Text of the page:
My Name is Lucy Barton

#1 New York Times Bestseller

There was a time, and it was many years ago now, when I had to stay in a hospital for almost nine weeks. This was in New York City, and at night a view of the Chrysler Building, with its geometric brilliance of lights, was directly visible from my bed. During the day, the building’s beauty receded, and gradually it became simply one more large structure against a blue sky, and all the city’s buildings seemed remote, silent, far away. It was May, and then June, and I remember how I would stand and look out the window at the sidewalk below and watch the young women — my age — in their spring clothes, out on their lunch breaks; I could see their heads moving in conversation, their blouses rippling in the breeze. I thought how when I got out of the hospital I would never again walk down the sidewalk without giving thanks for being one of those people, and for many years I did that — I would remember the view from the hospital window and be glad for the sidewalk I was walking on.

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A new book by Pulitzer Prize winner Elizabeth Strout is cause for celebration. Her bestselling novels, including Olive Kitteridge and The Burgess Boys, have illuminated our most tender relationships. Now, in My Name Is Lucy Barton, this extraordinary writer shows how a simple hospital visit becomes a portal to the most tender relationship of all — the one between mother and daughter.
Lucy Barton is recovering slowly from what should have been a simple operation. Her mother, to whom she hasn’t spoken for many years, comes to see her. Gentle gossip about people from Lucy’s childhood in Amgash, Illinois, seems to reconnect them, but just below the surface lie the tension and longing that have informed every aspect of Lucy’s life: her escape from her troubled family, her desire to become a writer, her marriage, her love for her two daughters. Knitting this powerful narrative together is the brilliant storytelling voice of Lucy herself: keenly observant, deeply human, and truly unforgettable.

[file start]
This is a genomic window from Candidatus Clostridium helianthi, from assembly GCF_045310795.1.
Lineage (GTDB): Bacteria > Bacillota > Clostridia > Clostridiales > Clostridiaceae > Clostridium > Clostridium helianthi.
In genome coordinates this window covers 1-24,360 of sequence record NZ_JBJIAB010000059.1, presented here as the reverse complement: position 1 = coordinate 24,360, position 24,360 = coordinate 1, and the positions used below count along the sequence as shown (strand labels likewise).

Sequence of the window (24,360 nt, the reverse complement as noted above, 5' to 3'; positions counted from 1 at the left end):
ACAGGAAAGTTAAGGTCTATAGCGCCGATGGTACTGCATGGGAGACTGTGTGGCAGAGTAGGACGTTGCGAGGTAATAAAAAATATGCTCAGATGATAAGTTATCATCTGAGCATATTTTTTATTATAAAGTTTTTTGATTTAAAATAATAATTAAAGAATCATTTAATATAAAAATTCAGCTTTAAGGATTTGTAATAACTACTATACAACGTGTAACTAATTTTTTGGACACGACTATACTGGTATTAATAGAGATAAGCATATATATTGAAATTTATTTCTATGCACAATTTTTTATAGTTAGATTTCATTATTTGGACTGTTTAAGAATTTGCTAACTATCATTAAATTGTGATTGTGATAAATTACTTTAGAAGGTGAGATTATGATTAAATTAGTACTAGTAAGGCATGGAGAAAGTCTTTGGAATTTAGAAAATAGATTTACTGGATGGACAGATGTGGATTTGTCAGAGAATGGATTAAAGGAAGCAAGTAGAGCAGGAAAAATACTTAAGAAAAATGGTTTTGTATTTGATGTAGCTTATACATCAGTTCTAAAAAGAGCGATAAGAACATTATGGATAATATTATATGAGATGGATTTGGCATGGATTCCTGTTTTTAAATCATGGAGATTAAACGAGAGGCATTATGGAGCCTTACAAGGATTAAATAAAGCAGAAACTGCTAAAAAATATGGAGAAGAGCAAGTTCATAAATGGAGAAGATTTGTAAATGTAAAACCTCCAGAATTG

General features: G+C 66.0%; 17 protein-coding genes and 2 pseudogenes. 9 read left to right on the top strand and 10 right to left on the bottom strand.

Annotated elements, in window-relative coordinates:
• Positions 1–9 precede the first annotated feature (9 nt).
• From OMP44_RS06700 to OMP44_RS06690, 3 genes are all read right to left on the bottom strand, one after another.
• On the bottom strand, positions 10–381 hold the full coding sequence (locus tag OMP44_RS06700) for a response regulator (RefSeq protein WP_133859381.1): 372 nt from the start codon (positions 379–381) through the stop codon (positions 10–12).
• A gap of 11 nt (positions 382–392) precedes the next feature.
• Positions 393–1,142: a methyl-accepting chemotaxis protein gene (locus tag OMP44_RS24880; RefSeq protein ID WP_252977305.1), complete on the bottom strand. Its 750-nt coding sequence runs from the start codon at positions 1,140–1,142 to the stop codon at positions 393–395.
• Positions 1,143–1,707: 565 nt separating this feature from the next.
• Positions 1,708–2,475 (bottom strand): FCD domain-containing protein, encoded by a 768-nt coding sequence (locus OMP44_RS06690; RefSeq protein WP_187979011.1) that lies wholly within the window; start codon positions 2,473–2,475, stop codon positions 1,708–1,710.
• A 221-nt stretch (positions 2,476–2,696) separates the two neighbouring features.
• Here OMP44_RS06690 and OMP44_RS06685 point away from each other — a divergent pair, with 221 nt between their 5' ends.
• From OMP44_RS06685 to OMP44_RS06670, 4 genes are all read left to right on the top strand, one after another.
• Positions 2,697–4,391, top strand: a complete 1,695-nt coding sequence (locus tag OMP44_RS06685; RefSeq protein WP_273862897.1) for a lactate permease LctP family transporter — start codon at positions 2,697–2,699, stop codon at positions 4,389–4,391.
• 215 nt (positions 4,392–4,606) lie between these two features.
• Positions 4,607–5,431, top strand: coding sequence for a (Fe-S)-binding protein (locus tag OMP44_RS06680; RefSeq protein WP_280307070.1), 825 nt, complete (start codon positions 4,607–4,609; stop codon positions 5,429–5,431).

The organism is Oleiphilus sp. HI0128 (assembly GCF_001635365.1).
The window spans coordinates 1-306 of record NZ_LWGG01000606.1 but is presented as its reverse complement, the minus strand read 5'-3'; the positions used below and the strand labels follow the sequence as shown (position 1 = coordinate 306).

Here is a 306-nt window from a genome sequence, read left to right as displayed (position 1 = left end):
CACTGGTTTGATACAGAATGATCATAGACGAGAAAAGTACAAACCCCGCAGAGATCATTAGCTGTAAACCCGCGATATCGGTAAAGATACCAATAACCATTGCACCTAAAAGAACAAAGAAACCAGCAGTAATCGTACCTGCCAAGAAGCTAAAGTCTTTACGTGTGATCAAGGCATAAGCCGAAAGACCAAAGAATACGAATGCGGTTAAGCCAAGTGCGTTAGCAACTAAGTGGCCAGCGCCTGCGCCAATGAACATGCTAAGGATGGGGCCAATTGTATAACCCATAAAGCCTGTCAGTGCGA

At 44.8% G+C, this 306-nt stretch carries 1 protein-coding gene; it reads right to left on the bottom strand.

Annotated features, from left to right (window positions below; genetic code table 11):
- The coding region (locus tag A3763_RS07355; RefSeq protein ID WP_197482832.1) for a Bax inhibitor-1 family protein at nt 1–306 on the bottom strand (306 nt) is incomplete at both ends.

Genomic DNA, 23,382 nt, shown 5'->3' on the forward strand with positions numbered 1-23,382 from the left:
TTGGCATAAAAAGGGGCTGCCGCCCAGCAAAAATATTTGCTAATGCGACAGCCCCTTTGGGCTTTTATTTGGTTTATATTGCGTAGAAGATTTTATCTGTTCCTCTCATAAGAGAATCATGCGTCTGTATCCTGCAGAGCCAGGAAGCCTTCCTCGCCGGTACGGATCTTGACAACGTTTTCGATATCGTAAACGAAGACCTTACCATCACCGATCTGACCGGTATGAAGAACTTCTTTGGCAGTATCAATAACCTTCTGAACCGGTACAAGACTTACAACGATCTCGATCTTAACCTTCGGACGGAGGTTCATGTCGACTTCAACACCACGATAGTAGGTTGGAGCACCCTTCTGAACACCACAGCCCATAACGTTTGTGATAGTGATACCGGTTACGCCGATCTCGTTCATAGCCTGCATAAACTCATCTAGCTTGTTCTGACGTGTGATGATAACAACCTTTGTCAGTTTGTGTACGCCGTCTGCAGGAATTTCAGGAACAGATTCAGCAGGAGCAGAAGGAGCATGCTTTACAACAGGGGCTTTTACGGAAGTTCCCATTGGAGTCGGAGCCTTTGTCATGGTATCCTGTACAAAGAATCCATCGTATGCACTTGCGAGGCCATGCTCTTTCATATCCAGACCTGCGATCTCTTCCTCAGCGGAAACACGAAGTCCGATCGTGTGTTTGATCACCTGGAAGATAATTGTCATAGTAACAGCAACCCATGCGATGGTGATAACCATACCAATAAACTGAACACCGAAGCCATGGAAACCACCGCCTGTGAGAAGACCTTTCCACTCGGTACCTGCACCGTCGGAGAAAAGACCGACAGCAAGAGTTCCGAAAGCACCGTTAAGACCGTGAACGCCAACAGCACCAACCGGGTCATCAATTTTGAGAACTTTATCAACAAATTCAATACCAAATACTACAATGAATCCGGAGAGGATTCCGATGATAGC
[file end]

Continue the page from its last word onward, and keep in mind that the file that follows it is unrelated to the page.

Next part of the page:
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#1 New York Times Bestseller

Kirkus Starred Review

There is not a scintilla of sentimentality in this exquisite novel. Instead, in its careful words and vibrating silences, My Name Is Lucy Barton offers us a rare wealth of emotion, from darkest suffering to—‘I was so happy. Oh, I was happy’—simple joy.
— Claire Messud The New York Times
Spectacular . . . Smart and cagey in every way. It is both a book of withholdings and a book of great openness and wisdom. . . . [Strout] is in supreme and magnificent command of this novel at all times.
— Lily King, The Washington Post
A short novel about love, particularly the complicated love between mothers and daughters, but also simpler, more sudden bonds . . . It evokes these connections in a style so spare, so pure and so profound the book almost seems to be a kind of scripture or sutra, if a very down-to-earth and unpretentious one.
— Marion Winik, Newsday
Potent with distilled emotion. Without a hint of self-pity, Strout captures the ache of loneliness we all feel sometimes.
— Sarah Begley, Time
An aching, illuminating look at mother-daughter devotion.
Sensitive, deceptively simple . . . [It’s] more complex than it first appears, and all the more emotionally persuasive for it.
— Heller McAlpin, San Francisco Chronicle
Much of the joy of reading Lucy Barton comes from piecing together the hints and half-revelations in Strout’s unsentimental but compelling prose. . . . She reminds us of the power of our stories—and our ability to transcend our troubled narratives.
— Connie Ogle, Miami Herald
Writing of this quality comes from a commitment to listening, from a perfect attunement to the human condition, from an attention to reality so exact that it goes beyond a skill and becomes a virtue.
— Hilary Mantel
— Ann Patchett



A Reader's Guide to My Name Is Lucy Barton

included in the paperback edition

Questions for Discussion ▸

My Name is Lucy Barton was a different kind of book for me, and writing it surprised me. While I hope for all my books to provide the reader with a kind of intimate experience this one seems particularly available for that, I think. It is written in the first person — the only novel I have written this way — and her voice became very real to me as I wrote; I felt I knew her very well, and I hope the reader feels this too.
— Elizabeth Strout, Author's Note for My Name Is Lucy Barton